Microsoft fixed a security flaw that could have let hackers install malware via Wi-Fi

Microsoft Security - Editorial Only
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This month’s Patch Tuesday fixed an important vulnerability in the Windows Wi-Fi driver which allowed threat actors to install malware via the wireless internet connectivity protocol.

The vulnerability is described as an improper input validation flaw that can result in remote code execution (RCE). It is tracked as CVE-2024-30078, and carries a severity score of 8.8. Microsoft labeled it as “important”. 

The company further explained how the bug could be abused in low-complexity attacks in which hackers do not need prior access. All they need to do is be within the vulnerable device’s Wi-Fi range so that they can send a custom-tailored network packet. Nothing is required on the victim’s end, as well, making this vulnerability particularly dangerous, especially for people who like to work from public spaces such as libraries, coffee shops, airports, and similar.

Almost 50 fixes

All common versions of the Windows OS are vulnerable, including both Windows 10, Windows 11, and Windows Server 2008 and newer, but while Microsoft said there is no evidence of the bug being abused in the wild, and that the exploitation is “unlikely”, shining a spotlight like this usually draws some attention from the criminals.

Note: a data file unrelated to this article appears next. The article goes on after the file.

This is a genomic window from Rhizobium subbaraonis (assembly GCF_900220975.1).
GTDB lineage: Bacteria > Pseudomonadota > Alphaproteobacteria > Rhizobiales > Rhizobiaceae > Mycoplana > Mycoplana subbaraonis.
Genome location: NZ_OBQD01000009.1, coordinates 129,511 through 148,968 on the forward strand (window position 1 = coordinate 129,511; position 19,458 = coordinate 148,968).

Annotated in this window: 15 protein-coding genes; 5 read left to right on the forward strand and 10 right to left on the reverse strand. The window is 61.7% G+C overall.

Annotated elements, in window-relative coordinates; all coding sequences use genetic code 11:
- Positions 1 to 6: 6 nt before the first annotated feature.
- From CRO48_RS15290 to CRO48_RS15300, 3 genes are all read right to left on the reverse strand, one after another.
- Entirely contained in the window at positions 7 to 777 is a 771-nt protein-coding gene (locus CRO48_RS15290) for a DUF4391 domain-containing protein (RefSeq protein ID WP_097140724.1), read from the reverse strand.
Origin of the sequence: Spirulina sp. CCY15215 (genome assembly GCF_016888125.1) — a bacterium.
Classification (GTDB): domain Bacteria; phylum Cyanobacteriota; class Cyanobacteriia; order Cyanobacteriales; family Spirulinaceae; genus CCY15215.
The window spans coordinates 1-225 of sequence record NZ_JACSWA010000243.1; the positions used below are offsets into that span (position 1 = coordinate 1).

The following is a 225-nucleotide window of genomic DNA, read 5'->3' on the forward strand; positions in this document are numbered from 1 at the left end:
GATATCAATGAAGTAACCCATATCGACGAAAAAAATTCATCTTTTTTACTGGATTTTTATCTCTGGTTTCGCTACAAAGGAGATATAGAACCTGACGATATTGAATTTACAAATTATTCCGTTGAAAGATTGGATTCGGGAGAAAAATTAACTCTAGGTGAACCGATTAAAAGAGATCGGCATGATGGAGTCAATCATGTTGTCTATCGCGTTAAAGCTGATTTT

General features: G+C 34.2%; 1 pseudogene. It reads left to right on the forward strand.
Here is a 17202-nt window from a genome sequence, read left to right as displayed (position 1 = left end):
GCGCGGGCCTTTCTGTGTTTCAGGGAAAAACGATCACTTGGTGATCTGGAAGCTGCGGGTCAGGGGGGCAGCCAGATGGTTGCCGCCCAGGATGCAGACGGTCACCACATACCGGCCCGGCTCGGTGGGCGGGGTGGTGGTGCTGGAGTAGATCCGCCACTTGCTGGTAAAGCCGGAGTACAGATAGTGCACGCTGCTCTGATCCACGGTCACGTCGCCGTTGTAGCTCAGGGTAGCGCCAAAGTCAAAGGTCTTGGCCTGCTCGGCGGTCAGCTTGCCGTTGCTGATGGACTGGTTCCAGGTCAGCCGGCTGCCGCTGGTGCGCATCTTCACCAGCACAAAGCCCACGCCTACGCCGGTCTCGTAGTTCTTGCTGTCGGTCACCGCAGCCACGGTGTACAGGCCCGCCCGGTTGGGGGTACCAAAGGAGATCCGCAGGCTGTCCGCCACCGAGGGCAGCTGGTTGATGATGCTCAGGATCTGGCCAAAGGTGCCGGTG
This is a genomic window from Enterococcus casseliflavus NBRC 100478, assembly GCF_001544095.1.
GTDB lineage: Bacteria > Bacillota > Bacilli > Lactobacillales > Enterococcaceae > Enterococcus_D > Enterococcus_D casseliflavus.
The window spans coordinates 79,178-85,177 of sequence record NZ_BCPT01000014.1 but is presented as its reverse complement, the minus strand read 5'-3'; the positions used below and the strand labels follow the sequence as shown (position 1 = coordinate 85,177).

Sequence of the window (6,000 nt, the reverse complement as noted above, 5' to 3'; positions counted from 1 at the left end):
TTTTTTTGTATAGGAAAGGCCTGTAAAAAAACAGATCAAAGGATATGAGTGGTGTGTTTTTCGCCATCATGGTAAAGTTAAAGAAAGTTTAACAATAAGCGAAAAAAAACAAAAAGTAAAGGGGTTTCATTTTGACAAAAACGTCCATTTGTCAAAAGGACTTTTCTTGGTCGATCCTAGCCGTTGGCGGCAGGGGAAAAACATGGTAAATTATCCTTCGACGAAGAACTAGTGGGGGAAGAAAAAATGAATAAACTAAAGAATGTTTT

Therefore, applying the latest Patch Tuesday cumulative update is always important.

Besides the improper input validation flaw, Microsoft fixed another 48 bugs in Windows and different Windows components, Office and Office components, Azure Dynamic Business Central, and Visual Studio, Tom’s Hardware reported. Among them is a “critical”-rated vulnerability in Microsoft Message Queuing that allowed threat actors to run malware with elevated privileges as unauthenticated users. 

Every second Tuesday in a month, Microsoft releases a batch of updates for Windows and other products, with a major focus on security and stability. This batch is dubbed Patch Tuesday, and is arguably the most important update for Windows. Every now and then, Microsoft also releases urgent fixes for high severity vulnerabilities that are known to be exploited in the wild.

Via Tom's Hardware

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Sead is a seasoned freelance journalist based in Sarajevo, Bosnia and Herzegovina. He writes about IT (cloud, IoT, 5G, VPN) and cybersecurity (ransomware, data breaches, laws and regulations). In his career, spanning more than a decade, he’s written for numerous media outlets, including Al Jazeera Balkans. He’s also held several modules on content writing for Represent Communications.